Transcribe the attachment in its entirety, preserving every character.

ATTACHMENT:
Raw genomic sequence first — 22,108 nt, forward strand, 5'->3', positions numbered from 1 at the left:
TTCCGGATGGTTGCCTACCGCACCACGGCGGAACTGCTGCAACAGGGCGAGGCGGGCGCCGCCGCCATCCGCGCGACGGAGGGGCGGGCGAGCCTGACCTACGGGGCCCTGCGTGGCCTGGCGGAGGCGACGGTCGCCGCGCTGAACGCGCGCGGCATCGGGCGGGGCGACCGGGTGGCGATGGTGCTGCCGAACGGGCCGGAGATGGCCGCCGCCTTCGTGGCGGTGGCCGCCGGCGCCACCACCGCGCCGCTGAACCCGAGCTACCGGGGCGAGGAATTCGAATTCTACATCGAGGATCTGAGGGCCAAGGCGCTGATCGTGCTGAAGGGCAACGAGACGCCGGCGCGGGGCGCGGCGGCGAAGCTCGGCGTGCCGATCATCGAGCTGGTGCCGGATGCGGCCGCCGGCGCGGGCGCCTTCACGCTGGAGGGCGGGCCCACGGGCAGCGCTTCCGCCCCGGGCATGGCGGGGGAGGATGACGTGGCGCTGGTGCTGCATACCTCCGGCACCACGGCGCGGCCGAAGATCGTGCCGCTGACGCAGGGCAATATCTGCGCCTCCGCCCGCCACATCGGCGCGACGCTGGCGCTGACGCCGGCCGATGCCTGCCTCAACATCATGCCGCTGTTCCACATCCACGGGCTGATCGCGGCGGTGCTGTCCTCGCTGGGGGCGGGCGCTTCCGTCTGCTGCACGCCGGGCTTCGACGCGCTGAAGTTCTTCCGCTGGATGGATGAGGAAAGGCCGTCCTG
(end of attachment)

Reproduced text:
Raw genomic sequence first — 22,108 nt, forward strand, 5'->3', positions numbered from 1 at the left:
TTCCGGATGGTTGCCTACCGCACCACGGCGGAACTGCTGCAACAGGGCGAGGCGGGCGCCGCCGCCATCCGCGCGACGGAGGGGCGGGCGAGCCTGACCTACGGGGCCCTGCGTGGCCTGGCGGAGGCGACGGTCGCCGCGCTGAACGCGCGCGGCATCGGGCGGGGCGACCGGGTGGCGATGGTGCTGCCGAACGGGCCGGAGATGGCCGCCGCCTTCGTGGCGGTGGCCGCCGGCGCCACCACCGCGCCGCTGAACCCGAGCTACCGGGGCGAGGAATTCGAATTCTACATCGAGGATCTGAGGGCCAAGGCGCTGATCGTGCTGAAGGGCAACGAGACGCCGGCGCGGGGCGCGGCGGCGAAGCTCGGCGTGCCGATCATCGAGCTGGTGCCGGATGCGGCCGCCGGCGCGGGCGCCTTCACGCTGGAGGGCGGGCCCACGGGCAGCGCTTCCGCCCCGGGCATGGCGGGGGAGGATGACGTGGCGCTGGTGCTGCATACCTCCGGCACCACGGCGCGGCCGAAGATCGTGCCGCTGACGCAGGGCAATATCTGCGCCTCCGCCCGCCACATCGGCGCGACGCTGGCGCTGACGCCGGCCGATGCCTGCCTCAACATCATGCCGCTGTTCCACATCCACGGGCTGATCGCGGCGGTGCTGTCCTCGCTGGGGGCGGGCGCTTCCGTCTGCTGCACGCCGGGCTTCGACGCGCTGAAGTTCTTCCGCTGGATGGATGAGGAAAGGCCGTCCTG